Oliver Evans - inventor of the refrigerator
(13 September 1755 – 15 April 1819) was a United States inventor.
Evans was born in Newport, Delaware. At the age of 14 he was apprenticed to a wheelwright.
Evans' first invention was in 1777, when he designed a machine for making card teeth for carding wool. He went into business with his brothers and produced a number of improvements in the textile industry. His most important invention was an automated grist mill which operated continuously through the use of bulk material handling devices including bucket elevators, conveyor belts, and Archimedean screws. Evans described this invention in The Young Mill-wright and Millers' Guide. He patented this invention in a few states and, when the US patent system was established, in the federal patent system. Evans devoted a great deal of his time to patents, patent extensions, and enforcement of his patents.
In 1792 he moved to Philadelphia, Pennsylvania.
He produced an improved high-pressure steam engine — his second most important invention. For some years he contemplated the idea of applying steam power to wagons. He was granted a patent for a steam-carriage design in 1789, but did not produce a working example of such a machine until over a decade later. (See below on his Oruktor Amphibolos). Part of his difficulties was a failure to get financial backing. After lack of support in his native land, in 1794 he sent copies of some his designs to Great Britain in an attempt to interest investors there.
As Evans designed a refrigeration machine which ran on vapor in 1805, he is often called the inventor of the refrigerator, although he never built one. (His design was modified by Jacob Perkins, who obtained the first patent for a refrigerating machine in 1834).
The Oruktor Amphibolos
The Oruktor Amphibolos, as illustrated in "The Boston mechanic and journal of the useful arts and sciences" (July, 1834)The device for which Oliver Evans is best-known today is his Oruktor Amphibolos, or "Amphibious Digger", built on commission from the Philadelphia Board of Health. The Board was concerned with the problem of dredging and cleaning the city's dockyards, and in 1805 Evans convinced them to contract with him for a steam-powered dredge.
No drawings of the device survive, and the only evidence for its design come from Oliver Evans' own descriptions, which are contradictory, and most likely exaggerated. He describes the vehicle as a 30-foot long 15 ton scow, powered by a 5 horse-power steam engine. For a demonstration of his long-held beliefs in the possibility of land steam demonstration, Evans mounted the hull on 4 wheels and may have connected the engine to them, to drive it through Philadelphia streets on the way to the river. The small size of the engine, the large size of the vehicle, and the lack of any contermporary evidence other than Evans' own writings for it make this seem unlikely. Evans claimed that his dredge was the first self-powered amphibious vehicle, as well as the first self-powered land vehicle in the United States (steam powered road vehicles had already been used earlier in France and Great Britain). The Oruktor Amphibolos was never a success as a dredge, and after a few years of sitting at the dock was sold for parts.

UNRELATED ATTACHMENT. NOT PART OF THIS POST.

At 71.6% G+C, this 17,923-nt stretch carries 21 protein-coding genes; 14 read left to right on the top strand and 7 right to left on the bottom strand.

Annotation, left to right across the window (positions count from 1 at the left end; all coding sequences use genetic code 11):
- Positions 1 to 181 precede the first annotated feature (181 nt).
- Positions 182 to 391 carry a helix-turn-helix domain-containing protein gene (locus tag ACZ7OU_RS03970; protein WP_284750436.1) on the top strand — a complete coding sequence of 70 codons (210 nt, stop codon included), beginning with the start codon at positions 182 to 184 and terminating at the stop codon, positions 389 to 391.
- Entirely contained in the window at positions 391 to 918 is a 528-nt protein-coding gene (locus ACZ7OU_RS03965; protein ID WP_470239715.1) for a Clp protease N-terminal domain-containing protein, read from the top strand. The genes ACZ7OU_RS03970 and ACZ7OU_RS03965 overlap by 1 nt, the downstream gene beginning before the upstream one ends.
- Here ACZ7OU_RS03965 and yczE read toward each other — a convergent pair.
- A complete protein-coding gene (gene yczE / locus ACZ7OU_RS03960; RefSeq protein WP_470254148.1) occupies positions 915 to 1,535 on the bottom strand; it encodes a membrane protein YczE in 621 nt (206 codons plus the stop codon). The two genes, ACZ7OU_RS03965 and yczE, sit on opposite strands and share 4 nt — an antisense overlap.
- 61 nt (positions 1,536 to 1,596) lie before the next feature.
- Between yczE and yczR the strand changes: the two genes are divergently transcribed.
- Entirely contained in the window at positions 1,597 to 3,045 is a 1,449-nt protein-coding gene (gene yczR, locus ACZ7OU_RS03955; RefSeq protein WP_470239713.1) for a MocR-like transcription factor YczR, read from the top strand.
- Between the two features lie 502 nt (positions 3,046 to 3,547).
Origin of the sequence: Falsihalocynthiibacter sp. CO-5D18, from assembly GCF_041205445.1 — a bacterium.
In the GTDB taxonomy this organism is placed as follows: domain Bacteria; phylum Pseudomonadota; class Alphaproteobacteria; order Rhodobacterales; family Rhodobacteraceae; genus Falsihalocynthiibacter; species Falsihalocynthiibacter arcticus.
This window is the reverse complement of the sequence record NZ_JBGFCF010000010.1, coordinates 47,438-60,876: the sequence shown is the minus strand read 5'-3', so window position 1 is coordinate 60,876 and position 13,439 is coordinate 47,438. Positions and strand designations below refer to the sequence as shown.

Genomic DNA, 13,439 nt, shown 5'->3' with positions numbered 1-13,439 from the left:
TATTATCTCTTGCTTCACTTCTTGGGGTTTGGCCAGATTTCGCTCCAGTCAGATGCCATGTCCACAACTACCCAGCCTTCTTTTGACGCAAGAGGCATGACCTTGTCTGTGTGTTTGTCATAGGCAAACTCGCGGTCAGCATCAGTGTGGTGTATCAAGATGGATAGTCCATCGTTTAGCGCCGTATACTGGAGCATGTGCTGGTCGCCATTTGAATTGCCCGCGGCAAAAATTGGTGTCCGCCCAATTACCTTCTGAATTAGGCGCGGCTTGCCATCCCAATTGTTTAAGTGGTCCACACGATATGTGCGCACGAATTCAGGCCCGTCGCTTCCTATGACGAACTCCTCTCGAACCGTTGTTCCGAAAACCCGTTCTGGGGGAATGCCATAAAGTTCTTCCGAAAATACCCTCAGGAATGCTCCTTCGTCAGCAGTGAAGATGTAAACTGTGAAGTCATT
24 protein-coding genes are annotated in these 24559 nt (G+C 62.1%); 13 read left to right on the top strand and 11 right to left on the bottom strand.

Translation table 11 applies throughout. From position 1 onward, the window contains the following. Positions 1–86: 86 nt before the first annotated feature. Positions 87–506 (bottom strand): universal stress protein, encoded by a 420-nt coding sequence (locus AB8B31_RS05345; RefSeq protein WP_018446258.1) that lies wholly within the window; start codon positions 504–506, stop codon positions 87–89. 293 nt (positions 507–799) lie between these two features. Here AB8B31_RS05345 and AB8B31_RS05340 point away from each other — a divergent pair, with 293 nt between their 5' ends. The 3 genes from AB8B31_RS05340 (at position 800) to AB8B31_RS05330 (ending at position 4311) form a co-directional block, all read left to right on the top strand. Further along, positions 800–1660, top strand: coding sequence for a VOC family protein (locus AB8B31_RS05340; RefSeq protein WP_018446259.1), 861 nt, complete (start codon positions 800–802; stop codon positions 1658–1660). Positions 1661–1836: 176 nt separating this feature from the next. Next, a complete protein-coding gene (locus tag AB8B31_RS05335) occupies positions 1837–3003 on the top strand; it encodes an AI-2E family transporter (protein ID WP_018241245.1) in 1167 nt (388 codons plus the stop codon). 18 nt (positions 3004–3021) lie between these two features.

Subsequently, Evans wrote about the Oruktor in many publications, and each time the achievements became more impressive. He also 'corrected' the date of the machine from 1805 to 1804, possibly in a dispute about steamboat patents, and this inaccuracy has since been perpetuated by several commentators.
Oliver Evans wrote up proposals to mechanize road vehicles, but failed to get backing from investors, who saw the scheme as impractical. In 1812 he published a visionary description of the nation connected by a network of railroad lines with transportation by swift steam locomotives. It should be remembered that at the time the locomotive was little more than a crude curiosity, and no attempts to use it for long distance transport had yet been made; see: History of rail transport.
In 1819, while in New York City, Oliver Evans was informed that his workshop in Philadelphia had burned to the ground. Evans suffered from a stroke at the news, and died soon after. He is buried in Trinity Cemetery, Broadway at 154th Street, New York City.
In World War II the United States liberty ship SS Oliver Evans was named in his honor.
^ Ferguson, Eugene S. (1980). Oliver Evans: Inventive genius of the American industrial revolution. Greenville, Delaware: The Hagley Museum.
^ Lubar, Steve. Was This America’s First Steamboat, Locomotive, and Car?. Invention and Technology Magazine, Spring 2006, Volume 21, Issue 4. (at American Heritage.com). Retrieved on 2008-04-09.
^ Oliver Evans burial sites "April 15, 1819: Oliver Evans, Delaware inventor, died in New York and was buried at Zion Episcopal Church near the Bowery on lower Manhattan. His remains later were re-interred in an unmarked grave in Trinity Cemetery, Broadway at 157th Street in 1890." Accessed on May 11, 2008.
Bathe, Greville and Dorothy Bathe (1935), Oliver Evans: a chronicle of early American engineering, Philadelphia: Historical Society of Pennsylvania
Oliver EvansOliver Evans on inventors.about.com
Evans on invent.org
"Who made America?"
Mural showing Evans' "Steam Powered Amphibious Boat – 1804" (sic) on aoc.gov
Invention & Technology Magazine: "Was This America’s First Steamboat, Locomotive, and Car?" – comprehensive examination of the Oruktor story, and how Evans embellished it over the years, including technical analysis about whether it could ever have worked.
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